Gordon struggles to control his inner darkness while Edward and Penguin bond over embracing their truest, darkest selves.
Credit: Nicole Rivelli/Fox
S2 E9
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With all this talk about the “Rise of the Villains” in season 2 of Gotham, there is one very important matter that should not be left out of the conversation: Even those with the best intentions, even those characters we hold to be the epitome of good, still have darkness inside of them. And sometimes it’s just waiting for the perfect (or rather, imperfect) time to come out. On Monday’s episode of Gotham, “Rise of the Villains: A Bitter Pill to Swallow,” we saw just how much potential for darkness James Gordon truly has inside of him — and just how hard he’ll have to work to keep it from coming out.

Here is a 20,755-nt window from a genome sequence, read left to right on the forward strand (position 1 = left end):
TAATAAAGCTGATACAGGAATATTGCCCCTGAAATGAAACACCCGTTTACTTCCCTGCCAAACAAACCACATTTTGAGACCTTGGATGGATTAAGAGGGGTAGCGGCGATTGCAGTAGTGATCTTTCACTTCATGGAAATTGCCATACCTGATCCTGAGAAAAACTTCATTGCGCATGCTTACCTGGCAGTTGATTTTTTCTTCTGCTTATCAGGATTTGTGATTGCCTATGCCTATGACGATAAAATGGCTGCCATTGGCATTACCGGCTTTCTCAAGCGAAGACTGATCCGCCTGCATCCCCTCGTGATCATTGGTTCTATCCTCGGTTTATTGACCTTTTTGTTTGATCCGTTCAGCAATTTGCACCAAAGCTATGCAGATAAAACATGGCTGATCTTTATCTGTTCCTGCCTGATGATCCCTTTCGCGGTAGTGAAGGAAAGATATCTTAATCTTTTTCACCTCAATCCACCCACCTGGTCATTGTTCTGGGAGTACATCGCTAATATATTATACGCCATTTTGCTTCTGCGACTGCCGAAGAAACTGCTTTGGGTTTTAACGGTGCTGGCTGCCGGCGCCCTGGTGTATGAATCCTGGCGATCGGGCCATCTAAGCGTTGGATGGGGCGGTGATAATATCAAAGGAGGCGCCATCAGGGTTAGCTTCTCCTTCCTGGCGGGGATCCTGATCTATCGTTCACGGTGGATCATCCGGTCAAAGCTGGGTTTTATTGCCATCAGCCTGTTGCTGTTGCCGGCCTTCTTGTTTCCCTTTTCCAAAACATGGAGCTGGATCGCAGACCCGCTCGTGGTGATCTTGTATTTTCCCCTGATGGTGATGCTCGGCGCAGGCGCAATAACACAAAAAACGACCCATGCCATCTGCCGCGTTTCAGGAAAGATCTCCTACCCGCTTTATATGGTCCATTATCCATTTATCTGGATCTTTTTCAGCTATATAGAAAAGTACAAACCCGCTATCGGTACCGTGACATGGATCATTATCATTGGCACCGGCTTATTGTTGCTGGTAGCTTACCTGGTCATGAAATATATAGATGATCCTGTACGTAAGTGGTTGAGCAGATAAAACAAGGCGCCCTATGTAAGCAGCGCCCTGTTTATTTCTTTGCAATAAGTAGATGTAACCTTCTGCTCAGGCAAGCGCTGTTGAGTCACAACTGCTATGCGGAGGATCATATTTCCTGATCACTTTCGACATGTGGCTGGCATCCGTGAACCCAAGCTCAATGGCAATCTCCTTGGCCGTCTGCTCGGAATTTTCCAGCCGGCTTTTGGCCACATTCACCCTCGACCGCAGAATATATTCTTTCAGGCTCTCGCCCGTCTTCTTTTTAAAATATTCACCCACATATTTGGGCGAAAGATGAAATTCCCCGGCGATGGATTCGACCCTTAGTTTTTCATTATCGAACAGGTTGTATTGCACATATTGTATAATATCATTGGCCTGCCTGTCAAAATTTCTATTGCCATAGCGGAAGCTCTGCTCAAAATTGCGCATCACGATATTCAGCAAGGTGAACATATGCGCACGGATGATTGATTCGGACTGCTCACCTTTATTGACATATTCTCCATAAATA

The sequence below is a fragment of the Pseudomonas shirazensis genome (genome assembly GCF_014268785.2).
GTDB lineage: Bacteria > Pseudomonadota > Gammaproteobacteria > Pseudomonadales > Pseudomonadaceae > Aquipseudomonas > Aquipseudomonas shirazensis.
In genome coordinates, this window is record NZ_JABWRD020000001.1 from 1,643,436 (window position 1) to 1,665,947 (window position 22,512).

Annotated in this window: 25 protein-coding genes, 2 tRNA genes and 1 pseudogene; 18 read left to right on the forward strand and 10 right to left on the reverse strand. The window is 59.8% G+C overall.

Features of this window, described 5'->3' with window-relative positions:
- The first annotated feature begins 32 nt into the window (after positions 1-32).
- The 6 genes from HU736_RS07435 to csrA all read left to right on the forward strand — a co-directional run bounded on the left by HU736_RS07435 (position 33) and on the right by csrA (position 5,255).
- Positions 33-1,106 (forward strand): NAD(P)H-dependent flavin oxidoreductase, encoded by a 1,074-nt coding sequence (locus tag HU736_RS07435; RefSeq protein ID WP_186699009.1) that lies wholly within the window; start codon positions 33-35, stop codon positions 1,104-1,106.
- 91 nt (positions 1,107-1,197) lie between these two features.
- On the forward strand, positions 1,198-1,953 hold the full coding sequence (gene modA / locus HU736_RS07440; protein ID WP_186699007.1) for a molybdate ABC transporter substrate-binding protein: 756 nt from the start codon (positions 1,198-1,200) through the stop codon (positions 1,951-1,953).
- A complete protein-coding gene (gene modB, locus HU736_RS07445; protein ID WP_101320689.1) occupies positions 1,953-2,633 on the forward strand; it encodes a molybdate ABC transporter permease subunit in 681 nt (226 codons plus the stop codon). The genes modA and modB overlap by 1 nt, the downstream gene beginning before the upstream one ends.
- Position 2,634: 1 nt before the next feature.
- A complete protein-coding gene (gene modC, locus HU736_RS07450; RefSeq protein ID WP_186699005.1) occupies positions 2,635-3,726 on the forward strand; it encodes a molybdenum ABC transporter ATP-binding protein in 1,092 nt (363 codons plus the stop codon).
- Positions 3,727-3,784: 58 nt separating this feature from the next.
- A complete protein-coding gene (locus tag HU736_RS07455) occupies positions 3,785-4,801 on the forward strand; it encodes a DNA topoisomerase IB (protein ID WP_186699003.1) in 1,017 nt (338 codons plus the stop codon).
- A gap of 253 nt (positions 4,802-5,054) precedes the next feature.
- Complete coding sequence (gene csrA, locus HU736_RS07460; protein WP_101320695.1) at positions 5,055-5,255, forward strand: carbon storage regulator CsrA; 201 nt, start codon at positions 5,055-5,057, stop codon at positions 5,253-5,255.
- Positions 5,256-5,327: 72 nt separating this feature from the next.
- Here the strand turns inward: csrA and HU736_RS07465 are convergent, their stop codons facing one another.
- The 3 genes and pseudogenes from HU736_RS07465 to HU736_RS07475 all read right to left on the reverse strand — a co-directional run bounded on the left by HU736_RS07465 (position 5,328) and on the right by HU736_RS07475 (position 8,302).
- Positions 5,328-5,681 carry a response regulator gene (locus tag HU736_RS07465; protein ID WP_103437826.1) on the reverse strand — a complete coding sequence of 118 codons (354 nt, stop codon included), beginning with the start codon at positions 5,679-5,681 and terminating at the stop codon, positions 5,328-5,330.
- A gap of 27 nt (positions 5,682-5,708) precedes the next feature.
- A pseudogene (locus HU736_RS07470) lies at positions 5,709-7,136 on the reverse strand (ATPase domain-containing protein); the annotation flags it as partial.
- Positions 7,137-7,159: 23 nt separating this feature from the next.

We start “A Bitter Pill to Swallow” by following Tabitha as she heads downtown to a bar for a little revenge. Kudos to the creative minds of the series for giving fans a reminder that Jerome’s effect on Gotham City has not subsided but, in fact, still lives in the seedy underbelly of the city with the mural reading “HA! HA! HA!” plastered against a wall near the bar Tabitha enters. After ordering a high smith with no ice (can someone enlighten me on what this drink actually is?) for a ridiculously large price, the bartender opens a secret doorway that leads to a huge parlor complete with gambling tables and an overly elaborate scene.